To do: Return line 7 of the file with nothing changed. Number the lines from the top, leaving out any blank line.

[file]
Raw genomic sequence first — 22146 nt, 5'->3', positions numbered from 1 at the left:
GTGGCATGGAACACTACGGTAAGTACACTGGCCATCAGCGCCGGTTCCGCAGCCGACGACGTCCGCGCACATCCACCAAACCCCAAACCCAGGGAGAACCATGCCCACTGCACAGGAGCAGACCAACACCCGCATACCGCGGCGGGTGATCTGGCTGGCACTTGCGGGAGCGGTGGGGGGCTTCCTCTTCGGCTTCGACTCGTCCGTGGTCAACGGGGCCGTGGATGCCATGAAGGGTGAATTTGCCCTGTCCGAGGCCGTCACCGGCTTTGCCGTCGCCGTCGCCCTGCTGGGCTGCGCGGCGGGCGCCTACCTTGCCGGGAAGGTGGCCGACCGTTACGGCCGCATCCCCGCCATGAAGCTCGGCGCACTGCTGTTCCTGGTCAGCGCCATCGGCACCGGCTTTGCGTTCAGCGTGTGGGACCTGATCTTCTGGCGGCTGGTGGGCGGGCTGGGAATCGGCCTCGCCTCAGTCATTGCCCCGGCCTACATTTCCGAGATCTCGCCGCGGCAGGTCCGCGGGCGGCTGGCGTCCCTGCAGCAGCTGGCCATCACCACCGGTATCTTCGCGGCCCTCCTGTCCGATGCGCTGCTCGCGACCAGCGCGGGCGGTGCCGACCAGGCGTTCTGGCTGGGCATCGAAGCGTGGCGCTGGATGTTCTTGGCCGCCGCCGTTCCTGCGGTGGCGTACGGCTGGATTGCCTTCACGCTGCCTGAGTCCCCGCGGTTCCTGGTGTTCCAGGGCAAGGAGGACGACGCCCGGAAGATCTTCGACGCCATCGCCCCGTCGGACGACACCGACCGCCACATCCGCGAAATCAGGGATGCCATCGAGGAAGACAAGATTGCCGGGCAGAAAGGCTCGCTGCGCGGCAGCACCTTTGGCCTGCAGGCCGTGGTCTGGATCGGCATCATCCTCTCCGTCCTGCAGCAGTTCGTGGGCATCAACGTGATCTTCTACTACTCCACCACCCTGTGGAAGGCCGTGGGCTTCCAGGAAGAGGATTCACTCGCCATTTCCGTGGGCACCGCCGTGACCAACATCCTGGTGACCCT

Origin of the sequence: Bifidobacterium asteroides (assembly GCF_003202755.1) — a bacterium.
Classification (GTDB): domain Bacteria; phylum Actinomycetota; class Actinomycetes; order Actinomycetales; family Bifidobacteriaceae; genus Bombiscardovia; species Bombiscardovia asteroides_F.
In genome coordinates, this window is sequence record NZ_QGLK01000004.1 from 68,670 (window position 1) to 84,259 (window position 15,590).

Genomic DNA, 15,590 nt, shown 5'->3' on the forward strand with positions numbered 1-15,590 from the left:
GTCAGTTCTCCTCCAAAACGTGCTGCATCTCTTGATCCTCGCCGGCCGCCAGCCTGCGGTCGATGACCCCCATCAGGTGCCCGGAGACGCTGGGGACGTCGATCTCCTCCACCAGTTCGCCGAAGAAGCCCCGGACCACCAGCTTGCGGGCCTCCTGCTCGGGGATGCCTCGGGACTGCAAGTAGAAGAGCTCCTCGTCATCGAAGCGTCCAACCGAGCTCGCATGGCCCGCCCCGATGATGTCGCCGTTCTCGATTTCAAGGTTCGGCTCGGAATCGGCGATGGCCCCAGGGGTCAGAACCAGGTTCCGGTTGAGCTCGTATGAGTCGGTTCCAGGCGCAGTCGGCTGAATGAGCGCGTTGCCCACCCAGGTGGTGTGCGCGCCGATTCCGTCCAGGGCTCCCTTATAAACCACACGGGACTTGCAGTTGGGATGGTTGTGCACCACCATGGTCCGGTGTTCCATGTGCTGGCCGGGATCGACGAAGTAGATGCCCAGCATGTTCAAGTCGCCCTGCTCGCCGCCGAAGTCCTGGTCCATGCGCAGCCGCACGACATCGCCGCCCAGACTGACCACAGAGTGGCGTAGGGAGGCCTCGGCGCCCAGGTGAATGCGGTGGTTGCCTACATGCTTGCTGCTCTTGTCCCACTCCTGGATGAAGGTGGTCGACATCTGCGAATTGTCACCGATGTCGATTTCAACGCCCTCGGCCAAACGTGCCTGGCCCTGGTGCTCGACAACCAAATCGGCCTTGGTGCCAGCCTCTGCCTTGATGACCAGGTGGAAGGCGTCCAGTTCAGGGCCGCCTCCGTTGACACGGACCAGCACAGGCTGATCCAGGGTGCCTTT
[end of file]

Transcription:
GTCAGTTCTCCTCCAAAACGTGCTGCATCTCTTGATCCTCGCCGGCCGCCAGCCTGCGGTCGATGACCCCCATCAGGTGCCCGGAGACGCTGGGGACGTCGATCTCCTCCACCAGTTCGCCGAAGAAGCCCCGGACCACCAGCTTGCGGGCCTCCTGCTCGGGGATGCCTCGGGACTGCAAGTAGAAGAGCTCCTCGTCATCGAAGCGTCCAACCGAGCTCGCATGGCCCGCCCCGATGATGTCGCCGTTCTCGATTTCAAGGTTCGGCTCGGAATCGGCGATGGCCCCAGGGGTCAGAACCAGGTTCCGGTTGAGCTCGTATGAGTCGGTTCCAGGCGCAGTCGGCTGAATGAGCGCGTTGCCCACCCAGGTGGTGTGCGCGCCGATTCCGTCCAGGGCTCCCTTATAAACCACACGGGACTTGCAGTTGGGATGGTTGTGCACCACCATGGTCCGGTGTTCCATGTGCTGGCCGGGATCGACGAAGTAGATGCCCAGCATGTTCAAGTCGCCCTGCTCGCCGCCGAAGTCCTGGTCCATGCGCAGCCGCACGACATCGCCGCCCAGACTGACCACAGAGTGGCGTAGGGAGGCCTCGGCGCCCAGGTGAATGCGGTGGTTGCCTACATGCTTGCTGCTCTTGTCCCACTCCTGGATGAAGGTGGTCGACATCTGCGAATTGTCACCGATGTCGATTTCAACGCCCTCGGCCAAACGTGCCTGGCCCTGGTGCTCGACAACCAAATCGGCCTTGGTGCCAGCCTCTGCCTTGATGACCAGGTGGAAGGCGTCCAGTTCAGGGCCGCCTCCGTTGACACGGACCAGCACAGGCTGATCCAGGGTGCCTTT